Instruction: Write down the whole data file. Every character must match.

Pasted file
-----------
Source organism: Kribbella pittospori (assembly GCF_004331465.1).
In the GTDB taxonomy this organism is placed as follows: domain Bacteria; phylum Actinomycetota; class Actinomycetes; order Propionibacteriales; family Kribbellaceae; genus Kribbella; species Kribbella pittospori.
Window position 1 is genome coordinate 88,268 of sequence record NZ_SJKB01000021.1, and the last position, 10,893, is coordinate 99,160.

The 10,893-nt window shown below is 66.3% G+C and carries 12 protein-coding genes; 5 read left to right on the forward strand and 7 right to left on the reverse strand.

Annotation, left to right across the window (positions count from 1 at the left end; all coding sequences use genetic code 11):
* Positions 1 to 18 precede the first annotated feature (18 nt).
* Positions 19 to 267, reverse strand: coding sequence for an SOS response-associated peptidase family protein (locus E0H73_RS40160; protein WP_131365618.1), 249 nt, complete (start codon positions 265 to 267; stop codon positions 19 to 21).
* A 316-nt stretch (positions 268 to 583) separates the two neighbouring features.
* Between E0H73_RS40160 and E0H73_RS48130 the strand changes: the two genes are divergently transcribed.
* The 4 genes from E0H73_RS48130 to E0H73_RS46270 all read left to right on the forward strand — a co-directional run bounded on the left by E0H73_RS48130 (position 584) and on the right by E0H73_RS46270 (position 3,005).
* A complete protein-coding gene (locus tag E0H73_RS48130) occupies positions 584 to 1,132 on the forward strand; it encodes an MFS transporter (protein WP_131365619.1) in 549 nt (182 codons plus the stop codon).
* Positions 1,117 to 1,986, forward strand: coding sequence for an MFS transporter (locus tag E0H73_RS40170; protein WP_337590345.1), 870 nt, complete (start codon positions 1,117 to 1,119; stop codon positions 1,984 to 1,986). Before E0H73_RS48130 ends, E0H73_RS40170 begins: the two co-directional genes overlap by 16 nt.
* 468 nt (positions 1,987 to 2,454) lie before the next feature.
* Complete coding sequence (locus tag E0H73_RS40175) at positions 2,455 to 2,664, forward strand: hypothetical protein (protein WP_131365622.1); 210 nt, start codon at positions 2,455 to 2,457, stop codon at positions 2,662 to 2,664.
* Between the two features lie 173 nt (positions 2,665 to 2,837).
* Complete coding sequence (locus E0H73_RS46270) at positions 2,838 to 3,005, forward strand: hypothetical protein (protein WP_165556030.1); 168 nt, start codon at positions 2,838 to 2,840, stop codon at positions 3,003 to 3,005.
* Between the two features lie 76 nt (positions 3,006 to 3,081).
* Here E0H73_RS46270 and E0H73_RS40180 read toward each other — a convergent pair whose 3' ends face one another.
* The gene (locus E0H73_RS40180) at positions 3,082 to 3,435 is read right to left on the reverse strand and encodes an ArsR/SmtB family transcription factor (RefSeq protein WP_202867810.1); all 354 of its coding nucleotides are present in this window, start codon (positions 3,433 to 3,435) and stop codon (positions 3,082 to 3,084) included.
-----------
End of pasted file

Source organism: Kribbella pittospori (assembly GCF_004331465.1).
In the GTDB taxonomy this organism is placed as follows: domain Bacteria; phylum Actinomycetota; class Actinomycetes; order Propionibacteriales; family Kribbellaceae; genus Kribbella; species Kribbella pittospori.
Window position 1 is genome coordinate 88,268 of sequence record NZ_SJKB01000021.1, and the last position, 10,893, is coordinate 99,160.

The 10,893-nt window shown below is 66.3% G+C and carries 12 protein-coding genes; 5 read left to right on the forward strand and 7 right to left on the reverse strand.

Annotation, left to right across the window (positions count from 1 at the left end; all coding sequences use genetic code 11):
* Positions 1 to 18 precede the first annotated feature (18 nt).
* Positions 19 to 267, reverse strand: coding sequence for an SOS response-associated peptidase family protein (locus E0H73_RS40160; protein WP_131365618.1), 249 nt, complete (start codon positions 265 to 267; stop codon positions 19 to 21).
* A 316-nt stretch (positions 268 to 583) separates the two neighbouring features.
* Between E0H73_RS40160 and E0H73_RS48130 the strand changes: the two genes are divergently transcribed.
* The 4 genes from E0H73_RS48130 to E0H73_RS46270 all read left to right on the forward strand — a co-directional run bounded on the left by E0H73_RS48130 (position 584) and on the right by E0H73_RS46270 (position 3,005).
* A complete protein-coding gene (locus tag E0H73_RS48130) occupies positions 584 to 1,132 on the forward strand; it encodes an MFS transporter (protein WP_131365619.1) in 549 nt (182 codons plus the stop codon).
* Positions 1,117 to 1,986, forward strand: coding sequence for an MFS transporter (locus tag E0H73_RS40170; protein WP_337590345.1), 870 nt, complete (start codon positions 1,117 to 1,119; stop codon positions 1,984 to 1,986). Before E0H73_RS48130 ends, E0H73_RS40170 begins: the two co-directional genes overlap by 16 nt.
* 468 nt (positions 1,987 to 2,454) lie before the next feature.
* Complete coding sequence (locus tag E0H73_RS40175) at positions 2,455 to 2,664, forward strand: hypothetical protein (protein WP_131365622.1); 210 nt, start codon at positions 2,455 to 2,457, stop codon at positions 2,662 to 2,664.
* Between the two features lie 173 nt (positions 2,665 to 2,837).
* Complete coding sequence (locus E0H73_RS46270) at positions 2,838 to 3,005, forward strand: hypothetical protein (protein WP_165556030.1); 168 nt, start codon at positions 2,838 to 2,840, stop codon at positions 3,003 to 3,005.
* Between the two features lie 76 nt (positions 3,006 to 3,081).
* Here E0H73_RS46270 and E0H73_RS40180 read toward each other — a convergent pair whose 3' ends face one another.
* The gene (locus E0H73_RS40180) at positions 3,082 to 3,435 is read right to left on the reverse strand and encodes an ArsR/SmtB family transcription factor (RefSeq protein WP_202867810.1); all 354 of its coding nucleotides are present in this window, start codon (positions 3,433 to 3,435) and stop codon (positions 3,082 to 3,084) included.